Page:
What are insulin secretagogues?
Insulin secretagogues (otherwise known as insulin-releasing drugs) are diabetes medications indicated for the treatment of type II diabetes. In diabetes patients, there is often insufficient insulin production. Synthesized by beta cells of the islets of Langerhans, insulin is a type of hormone that plays an important role in blood glucose regulation. Through the stimulation of insulin synthesis, insulin secretagogues helps reduce the amount of excess sugar in the blood and thereby restores the blood glucose level. At the same time, insulin secretagogues are able to promote the release of insulin from the pancreas to manage hyperglycemia. Insulin secretagogues are especially useful for patients who are unable to achieve satisfactory glycemic control with lifestyle modification, such as exercise and diet change, alone. They are also ideal for patients who are unresponsive to other diabetes medications.
What types of insulin secretagogues are available?
There are several types of insulin secretagogues:
- Meglitinides (nateglinide, repaglinide)
- Sulfonylureas (glyburide, glipizide, glimepiride, and chlorpropamide).
- In addition, there is a type of insulin secretagogues called D-phenylalanine derivatives.
Sulfonylureas are designed for once-daily or twice-daily usage. Depending on the brand, they can be used in the morning or at night. The recommended dose varies greatly among different types of sulfonylureas. For example, the usual dose for glimepiride ranges from 1mg to 4mg, while the recommended dose for glipizide is 5mg to 40mg. The daily dose for chlorpropamide is around 100mg to 500mg, while glyburide is commonly prescribed with a daily dose of 1.25mg to 20mg. The recommended dose range for nateglinide is 60mg to 120mg, while the usual dose of Repaglinide ranges from 0.5mg to 4mg. Also, meglitinides are intended to be used 15 to 30 minutes prior to meals.
While sharing the same mechanism of action, insulin secretagogues vary substantially in terms of their pharmacologic actions. Some insulin secretagogues have a rapid onset of action but a shorter duration of effect, while others have a slow onset of action but a longer duration of action. Sulfonylureas are specially formulated to promote the pancreatic release of insulin over several hours, while meglitinides are able to provide a short-term insulin burst after a meal.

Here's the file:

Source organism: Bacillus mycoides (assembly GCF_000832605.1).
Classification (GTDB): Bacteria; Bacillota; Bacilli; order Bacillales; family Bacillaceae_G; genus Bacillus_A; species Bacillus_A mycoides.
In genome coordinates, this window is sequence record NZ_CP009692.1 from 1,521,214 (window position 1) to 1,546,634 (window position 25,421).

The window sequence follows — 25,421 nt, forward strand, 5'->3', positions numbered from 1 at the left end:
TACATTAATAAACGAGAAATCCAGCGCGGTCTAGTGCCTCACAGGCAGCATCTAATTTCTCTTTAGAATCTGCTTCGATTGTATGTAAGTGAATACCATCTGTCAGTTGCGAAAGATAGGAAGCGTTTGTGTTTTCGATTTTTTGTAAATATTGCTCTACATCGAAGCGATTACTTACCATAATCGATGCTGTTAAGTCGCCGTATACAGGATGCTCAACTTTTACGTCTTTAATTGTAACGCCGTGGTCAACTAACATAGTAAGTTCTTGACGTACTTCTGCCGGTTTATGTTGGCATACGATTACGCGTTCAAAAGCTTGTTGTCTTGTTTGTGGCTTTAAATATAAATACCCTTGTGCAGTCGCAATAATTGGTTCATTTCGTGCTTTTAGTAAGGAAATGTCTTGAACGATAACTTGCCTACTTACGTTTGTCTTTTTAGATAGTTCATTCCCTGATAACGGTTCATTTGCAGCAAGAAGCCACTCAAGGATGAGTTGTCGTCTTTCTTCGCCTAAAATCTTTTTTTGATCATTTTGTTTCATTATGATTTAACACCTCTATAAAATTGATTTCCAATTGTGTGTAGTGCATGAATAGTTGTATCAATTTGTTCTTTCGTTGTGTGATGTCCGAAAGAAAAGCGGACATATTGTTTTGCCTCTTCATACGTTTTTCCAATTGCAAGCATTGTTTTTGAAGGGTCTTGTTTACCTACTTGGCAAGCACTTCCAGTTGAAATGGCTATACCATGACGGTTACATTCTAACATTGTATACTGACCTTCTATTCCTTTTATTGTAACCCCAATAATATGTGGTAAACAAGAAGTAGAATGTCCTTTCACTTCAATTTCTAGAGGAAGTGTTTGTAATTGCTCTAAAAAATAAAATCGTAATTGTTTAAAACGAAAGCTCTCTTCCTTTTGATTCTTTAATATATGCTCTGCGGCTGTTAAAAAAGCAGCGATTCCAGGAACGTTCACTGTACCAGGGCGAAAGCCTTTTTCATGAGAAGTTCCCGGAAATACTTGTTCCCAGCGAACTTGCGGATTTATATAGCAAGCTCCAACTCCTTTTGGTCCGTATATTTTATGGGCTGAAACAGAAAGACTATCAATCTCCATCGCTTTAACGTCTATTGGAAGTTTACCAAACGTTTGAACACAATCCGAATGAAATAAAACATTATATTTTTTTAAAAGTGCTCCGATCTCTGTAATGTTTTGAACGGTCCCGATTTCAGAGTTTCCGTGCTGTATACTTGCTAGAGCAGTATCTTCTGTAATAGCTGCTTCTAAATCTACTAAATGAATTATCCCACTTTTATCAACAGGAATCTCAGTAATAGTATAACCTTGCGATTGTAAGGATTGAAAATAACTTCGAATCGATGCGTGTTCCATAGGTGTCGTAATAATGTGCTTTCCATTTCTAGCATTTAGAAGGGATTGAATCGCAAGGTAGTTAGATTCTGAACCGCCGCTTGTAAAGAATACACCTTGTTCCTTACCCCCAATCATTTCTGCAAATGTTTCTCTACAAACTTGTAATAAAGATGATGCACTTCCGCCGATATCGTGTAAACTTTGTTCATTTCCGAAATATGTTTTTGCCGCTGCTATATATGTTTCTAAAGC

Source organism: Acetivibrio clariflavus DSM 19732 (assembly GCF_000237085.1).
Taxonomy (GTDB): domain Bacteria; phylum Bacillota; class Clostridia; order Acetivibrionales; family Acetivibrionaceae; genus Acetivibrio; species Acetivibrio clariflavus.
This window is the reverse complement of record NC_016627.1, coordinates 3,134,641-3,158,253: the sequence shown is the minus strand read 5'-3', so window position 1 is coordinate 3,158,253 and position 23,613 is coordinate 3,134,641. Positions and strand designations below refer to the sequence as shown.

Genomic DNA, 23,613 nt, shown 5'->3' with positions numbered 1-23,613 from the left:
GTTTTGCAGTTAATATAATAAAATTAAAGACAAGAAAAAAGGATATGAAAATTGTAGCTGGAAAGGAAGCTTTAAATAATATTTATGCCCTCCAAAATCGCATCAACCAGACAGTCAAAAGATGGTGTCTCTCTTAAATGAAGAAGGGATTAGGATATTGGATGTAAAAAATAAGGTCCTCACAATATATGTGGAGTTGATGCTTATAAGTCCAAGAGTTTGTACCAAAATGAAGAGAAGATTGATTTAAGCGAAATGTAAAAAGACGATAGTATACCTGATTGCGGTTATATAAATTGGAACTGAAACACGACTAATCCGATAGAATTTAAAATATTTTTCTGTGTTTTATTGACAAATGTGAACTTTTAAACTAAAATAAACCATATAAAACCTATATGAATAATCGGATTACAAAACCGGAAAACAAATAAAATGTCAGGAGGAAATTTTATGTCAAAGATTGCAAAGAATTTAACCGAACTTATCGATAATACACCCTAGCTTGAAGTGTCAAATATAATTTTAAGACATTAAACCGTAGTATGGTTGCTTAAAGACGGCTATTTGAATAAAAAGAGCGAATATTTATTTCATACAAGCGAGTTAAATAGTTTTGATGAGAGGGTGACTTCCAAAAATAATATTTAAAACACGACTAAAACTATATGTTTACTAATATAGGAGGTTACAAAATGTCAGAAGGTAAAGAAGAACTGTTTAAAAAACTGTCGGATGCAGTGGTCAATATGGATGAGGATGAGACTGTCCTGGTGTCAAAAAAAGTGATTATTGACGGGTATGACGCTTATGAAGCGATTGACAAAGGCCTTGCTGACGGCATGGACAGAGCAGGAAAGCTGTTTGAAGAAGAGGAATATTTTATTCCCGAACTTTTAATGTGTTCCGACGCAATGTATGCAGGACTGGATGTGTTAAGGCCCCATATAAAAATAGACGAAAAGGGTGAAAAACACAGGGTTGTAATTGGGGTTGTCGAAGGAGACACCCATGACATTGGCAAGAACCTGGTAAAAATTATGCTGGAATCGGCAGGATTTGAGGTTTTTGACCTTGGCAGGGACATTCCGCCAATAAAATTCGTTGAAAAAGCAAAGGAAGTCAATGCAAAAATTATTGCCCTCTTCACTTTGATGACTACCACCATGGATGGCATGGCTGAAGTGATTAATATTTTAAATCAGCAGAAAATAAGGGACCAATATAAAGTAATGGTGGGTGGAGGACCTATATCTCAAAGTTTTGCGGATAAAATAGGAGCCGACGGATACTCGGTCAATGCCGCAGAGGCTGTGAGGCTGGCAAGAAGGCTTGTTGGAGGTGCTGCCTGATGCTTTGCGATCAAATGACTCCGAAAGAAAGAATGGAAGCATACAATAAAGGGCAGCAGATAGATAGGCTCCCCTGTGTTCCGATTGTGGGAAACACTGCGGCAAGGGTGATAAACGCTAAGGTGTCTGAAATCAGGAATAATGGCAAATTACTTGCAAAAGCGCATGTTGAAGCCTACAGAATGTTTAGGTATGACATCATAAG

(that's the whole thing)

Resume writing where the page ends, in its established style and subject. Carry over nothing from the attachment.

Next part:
Having insulin-releasing properties, insulin secretagogues effectively reduce elevated blood sugar level for better glycemic control. Sulfonylureas are especially effective in blood sugar control.
Affordable yet effective, insulin secretagogues have a good side effect profile and are mostly well tolerated. They are not likely to cause severe adverse effects if used correctly. Most insulin secretagogues have been approved by the FDA and have been clinically proven as safe and effective. Formulated as oral tablets, insulin secretagogues are ideal for patients who are averse to injections.
As with most anti-hyperglycemic agents, insulin secretagogues could cause hypoglycemia, a condition characterized by excessively low blood glucose. Elderly patients and patients with cardiovascular diseases are particularly susceptible to the effects of hypoglycemia. However, there are ways to reverse the effects of hypoglycemia. When hypoglycemic symptoms occur, patients should take 15g to 20g of simple carbohydrates or glucose.
Apart from hypoglycemia, the use of insulin secretagogues may also result in weight gain. This may subsequently lead to other complications such as circulatory problems. Plus, some insulin secretagogues, such as sulfonylureas, may lose their efficacy over time. Due to their unique mode of action, sulfonylureas work best when diabetes is first diagnosed, which is when beta cell function is at its greatest. This is why sulfonylureas should be used cautiously and judiciously. In most cases, sulfonylureas will lose their efficacy in one or two years. To prevent sulfonylureas from losing their effectiveness, it is recommended to use them in combination with other hypoglycemic agents that have a different mode of action.
Choosing the right diabetes medication
Patients should consult their doctor in order to select the most appropriate diabetes drug. While generally safe and effective, insulin secretagogues may not be suitable for everyone. For example, patients who have worsening kidney functions should avoid using insulin secretagogues (or have the dosage reduced). With the exception of glyburide, most insulin secretagogues are categorized as Category C drugs, which should not be used during pregnancy. Being a Category B drug, the effects of glyburide in pregnant women are not well studied, although findings from animal studies suggest that it is safe for use. As a rule of thumb, insulin secretagogues should be used cautiously in pregnant patients. In particular, insulin secretagogues that belong to Category C should be avoided entirely during pregnancy, unless the potential benefits outweigh the harm.